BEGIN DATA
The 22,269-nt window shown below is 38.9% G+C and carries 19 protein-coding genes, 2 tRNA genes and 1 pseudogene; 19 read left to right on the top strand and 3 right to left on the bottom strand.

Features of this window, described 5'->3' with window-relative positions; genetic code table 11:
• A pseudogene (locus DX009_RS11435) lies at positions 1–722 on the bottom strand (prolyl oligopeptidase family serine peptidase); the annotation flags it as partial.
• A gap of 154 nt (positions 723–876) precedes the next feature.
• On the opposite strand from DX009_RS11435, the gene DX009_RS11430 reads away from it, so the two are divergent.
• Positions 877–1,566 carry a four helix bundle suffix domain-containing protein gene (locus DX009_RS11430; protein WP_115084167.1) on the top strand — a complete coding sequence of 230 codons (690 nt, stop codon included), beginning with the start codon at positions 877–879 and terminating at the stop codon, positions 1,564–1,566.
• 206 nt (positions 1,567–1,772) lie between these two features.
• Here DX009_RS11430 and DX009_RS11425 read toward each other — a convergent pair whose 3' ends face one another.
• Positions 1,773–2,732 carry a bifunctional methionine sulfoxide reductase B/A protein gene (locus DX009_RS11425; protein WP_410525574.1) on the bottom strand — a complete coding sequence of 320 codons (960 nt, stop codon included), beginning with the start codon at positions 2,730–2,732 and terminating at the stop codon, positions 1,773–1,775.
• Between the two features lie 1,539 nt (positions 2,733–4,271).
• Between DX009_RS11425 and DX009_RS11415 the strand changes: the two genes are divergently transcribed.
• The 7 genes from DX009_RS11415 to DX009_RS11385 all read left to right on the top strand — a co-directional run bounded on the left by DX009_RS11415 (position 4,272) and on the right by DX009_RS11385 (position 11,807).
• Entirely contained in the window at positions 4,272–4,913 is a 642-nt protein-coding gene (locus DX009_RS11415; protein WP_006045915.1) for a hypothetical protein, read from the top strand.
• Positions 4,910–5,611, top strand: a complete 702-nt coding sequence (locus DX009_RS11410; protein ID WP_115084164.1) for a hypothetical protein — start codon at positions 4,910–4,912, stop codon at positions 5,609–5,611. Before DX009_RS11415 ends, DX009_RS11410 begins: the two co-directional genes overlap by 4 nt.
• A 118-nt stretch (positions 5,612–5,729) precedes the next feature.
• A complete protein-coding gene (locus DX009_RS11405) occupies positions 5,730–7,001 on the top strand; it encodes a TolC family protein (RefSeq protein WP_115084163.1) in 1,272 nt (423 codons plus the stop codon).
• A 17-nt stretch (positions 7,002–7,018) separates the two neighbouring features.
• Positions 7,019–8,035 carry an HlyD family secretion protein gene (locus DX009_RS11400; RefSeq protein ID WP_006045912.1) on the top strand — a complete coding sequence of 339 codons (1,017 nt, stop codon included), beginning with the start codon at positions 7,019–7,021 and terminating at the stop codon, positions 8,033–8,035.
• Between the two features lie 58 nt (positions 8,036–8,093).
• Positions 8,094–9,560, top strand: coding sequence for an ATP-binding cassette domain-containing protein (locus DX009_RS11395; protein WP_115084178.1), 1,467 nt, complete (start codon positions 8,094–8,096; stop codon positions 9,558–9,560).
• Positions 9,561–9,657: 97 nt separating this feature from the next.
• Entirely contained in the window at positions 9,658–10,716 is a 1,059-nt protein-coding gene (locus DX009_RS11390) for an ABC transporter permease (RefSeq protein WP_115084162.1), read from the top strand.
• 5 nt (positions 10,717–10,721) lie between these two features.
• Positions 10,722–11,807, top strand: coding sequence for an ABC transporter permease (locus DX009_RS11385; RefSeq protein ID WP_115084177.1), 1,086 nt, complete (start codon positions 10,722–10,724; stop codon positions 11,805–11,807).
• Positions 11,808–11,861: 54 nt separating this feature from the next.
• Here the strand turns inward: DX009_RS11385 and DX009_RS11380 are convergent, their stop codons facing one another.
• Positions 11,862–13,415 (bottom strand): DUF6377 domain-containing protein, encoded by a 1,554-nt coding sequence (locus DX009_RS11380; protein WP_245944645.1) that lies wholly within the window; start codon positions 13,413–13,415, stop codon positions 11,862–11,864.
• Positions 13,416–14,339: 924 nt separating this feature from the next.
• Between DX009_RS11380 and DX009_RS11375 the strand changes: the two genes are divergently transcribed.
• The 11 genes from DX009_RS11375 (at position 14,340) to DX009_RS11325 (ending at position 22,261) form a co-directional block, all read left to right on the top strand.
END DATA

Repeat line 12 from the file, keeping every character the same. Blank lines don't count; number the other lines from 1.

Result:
• The 7 genes from DX009_RS11415 to DX009_RS11385 all read left to right on the top strand — a co-directional run bounded on the left by DX009_RS11415 (position 4,272) and on the right by DX009_RS11385 (position 11,807).